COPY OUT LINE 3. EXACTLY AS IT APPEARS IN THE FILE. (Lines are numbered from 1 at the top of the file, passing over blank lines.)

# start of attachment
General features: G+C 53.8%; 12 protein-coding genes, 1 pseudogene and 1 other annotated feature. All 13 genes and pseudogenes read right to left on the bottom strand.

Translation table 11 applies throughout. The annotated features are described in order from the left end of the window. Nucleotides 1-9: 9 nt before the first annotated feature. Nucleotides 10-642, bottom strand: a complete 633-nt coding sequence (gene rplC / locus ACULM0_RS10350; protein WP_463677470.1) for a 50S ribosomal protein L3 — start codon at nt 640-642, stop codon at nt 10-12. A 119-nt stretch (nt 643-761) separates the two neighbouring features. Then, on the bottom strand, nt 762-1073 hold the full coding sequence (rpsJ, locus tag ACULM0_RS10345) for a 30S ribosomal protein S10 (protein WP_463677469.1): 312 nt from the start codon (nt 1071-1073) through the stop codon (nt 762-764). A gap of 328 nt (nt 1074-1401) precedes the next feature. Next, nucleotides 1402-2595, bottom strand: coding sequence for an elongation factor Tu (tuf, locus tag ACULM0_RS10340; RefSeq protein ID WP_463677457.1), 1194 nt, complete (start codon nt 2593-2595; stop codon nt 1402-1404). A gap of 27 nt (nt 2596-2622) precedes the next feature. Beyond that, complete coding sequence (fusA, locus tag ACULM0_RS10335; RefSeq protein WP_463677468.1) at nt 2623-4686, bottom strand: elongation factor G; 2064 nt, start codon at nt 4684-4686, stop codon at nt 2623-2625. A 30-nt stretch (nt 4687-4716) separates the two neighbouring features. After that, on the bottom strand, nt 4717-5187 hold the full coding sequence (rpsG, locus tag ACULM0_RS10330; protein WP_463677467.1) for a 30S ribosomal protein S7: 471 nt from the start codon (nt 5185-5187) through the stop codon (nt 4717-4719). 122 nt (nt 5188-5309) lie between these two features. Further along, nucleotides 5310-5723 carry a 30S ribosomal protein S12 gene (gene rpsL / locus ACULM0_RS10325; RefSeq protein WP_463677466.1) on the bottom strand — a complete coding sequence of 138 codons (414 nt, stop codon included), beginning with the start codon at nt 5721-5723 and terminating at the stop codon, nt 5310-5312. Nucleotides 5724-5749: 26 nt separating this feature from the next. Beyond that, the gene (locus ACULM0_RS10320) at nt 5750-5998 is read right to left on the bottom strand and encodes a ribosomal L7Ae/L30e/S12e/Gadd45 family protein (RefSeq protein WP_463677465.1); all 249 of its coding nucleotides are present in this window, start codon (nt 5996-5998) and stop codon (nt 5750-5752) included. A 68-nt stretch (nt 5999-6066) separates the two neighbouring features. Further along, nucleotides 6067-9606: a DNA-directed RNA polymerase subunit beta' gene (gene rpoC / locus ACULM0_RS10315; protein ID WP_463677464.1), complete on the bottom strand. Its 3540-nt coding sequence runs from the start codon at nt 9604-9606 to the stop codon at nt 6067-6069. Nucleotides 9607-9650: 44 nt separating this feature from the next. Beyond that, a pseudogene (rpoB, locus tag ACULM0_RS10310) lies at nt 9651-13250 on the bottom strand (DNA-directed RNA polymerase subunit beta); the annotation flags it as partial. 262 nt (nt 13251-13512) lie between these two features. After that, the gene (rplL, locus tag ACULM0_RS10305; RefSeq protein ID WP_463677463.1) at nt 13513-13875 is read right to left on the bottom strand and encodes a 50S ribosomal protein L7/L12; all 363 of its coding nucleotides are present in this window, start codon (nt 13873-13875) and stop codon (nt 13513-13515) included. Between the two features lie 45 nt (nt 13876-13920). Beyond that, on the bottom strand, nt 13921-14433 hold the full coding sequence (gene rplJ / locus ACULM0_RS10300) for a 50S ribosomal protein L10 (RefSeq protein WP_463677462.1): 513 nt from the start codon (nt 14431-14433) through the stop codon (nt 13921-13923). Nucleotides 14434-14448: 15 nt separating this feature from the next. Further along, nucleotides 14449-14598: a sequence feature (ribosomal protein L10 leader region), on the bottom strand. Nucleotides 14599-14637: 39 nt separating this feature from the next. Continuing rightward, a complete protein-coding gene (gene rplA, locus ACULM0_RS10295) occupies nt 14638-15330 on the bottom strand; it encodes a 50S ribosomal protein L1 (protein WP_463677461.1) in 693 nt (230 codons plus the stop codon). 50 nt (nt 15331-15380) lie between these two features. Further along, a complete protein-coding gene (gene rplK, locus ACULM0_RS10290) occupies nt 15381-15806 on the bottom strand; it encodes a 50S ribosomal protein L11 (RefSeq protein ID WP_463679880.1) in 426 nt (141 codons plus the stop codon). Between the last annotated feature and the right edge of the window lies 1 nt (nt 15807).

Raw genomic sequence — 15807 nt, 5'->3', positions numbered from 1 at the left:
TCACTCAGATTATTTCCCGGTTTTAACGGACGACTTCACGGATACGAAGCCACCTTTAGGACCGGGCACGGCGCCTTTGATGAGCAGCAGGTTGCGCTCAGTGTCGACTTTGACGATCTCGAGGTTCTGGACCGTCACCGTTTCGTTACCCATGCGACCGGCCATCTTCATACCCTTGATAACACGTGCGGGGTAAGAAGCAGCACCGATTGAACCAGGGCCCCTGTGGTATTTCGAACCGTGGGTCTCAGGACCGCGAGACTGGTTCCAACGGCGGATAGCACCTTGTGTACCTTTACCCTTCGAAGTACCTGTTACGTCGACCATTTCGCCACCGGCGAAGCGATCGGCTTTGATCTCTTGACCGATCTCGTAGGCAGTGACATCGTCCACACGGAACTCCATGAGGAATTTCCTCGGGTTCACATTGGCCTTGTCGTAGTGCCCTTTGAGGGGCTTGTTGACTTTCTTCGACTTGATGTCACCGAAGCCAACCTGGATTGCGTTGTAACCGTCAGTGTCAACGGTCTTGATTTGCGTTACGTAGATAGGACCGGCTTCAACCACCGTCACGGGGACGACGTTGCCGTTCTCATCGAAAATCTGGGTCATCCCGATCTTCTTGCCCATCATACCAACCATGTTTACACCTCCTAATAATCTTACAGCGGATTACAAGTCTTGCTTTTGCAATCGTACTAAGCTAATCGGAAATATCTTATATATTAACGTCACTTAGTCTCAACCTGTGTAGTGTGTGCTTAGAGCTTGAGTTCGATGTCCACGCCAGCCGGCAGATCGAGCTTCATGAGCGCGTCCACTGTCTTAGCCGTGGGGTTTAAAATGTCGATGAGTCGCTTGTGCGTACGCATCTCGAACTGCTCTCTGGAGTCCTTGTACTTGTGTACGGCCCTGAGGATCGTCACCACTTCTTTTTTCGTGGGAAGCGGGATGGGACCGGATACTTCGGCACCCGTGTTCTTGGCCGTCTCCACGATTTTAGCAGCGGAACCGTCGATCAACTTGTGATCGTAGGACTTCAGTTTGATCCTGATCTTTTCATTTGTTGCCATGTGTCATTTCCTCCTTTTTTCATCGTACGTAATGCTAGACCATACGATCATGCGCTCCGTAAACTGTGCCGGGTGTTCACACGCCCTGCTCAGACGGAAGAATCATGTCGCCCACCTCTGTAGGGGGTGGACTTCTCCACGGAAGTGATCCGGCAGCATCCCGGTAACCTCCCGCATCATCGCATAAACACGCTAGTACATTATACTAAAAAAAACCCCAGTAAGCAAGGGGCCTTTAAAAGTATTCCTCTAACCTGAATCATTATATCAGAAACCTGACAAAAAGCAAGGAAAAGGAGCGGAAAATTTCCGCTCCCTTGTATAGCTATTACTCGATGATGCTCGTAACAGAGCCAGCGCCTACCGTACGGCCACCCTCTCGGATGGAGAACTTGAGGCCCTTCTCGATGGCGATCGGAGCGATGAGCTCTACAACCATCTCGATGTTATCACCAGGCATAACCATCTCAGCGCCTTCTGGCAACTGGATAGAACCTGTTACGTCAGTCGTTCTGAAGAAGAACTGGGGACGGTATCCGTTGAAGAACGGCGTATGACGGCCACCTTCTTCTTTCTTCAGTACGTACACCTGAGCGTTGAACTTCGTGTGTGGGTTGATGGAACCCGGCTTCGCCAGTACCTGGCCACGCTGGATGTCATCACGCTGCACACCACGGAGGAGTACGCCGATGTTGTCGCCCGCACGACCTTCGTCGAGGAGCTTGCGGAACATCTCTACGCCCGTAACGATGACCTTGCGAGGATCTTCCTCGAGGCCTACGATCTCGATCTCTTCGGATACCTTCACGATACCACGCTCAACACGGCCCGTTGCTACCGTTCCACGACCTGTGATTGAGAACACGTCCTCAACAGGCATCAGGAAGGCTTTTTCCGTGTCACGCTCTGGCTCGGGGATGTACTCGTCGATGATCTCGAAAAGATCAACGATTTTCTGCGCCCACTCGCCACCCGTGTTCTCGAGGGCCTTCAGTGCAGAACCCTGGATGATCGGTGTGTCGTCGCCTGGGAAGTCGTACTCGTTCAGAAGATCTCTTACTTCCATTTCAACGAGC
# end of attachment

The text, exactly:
Raw genomic sequence — 15807 nt, 5'->3', positions numbered from 1 at the left: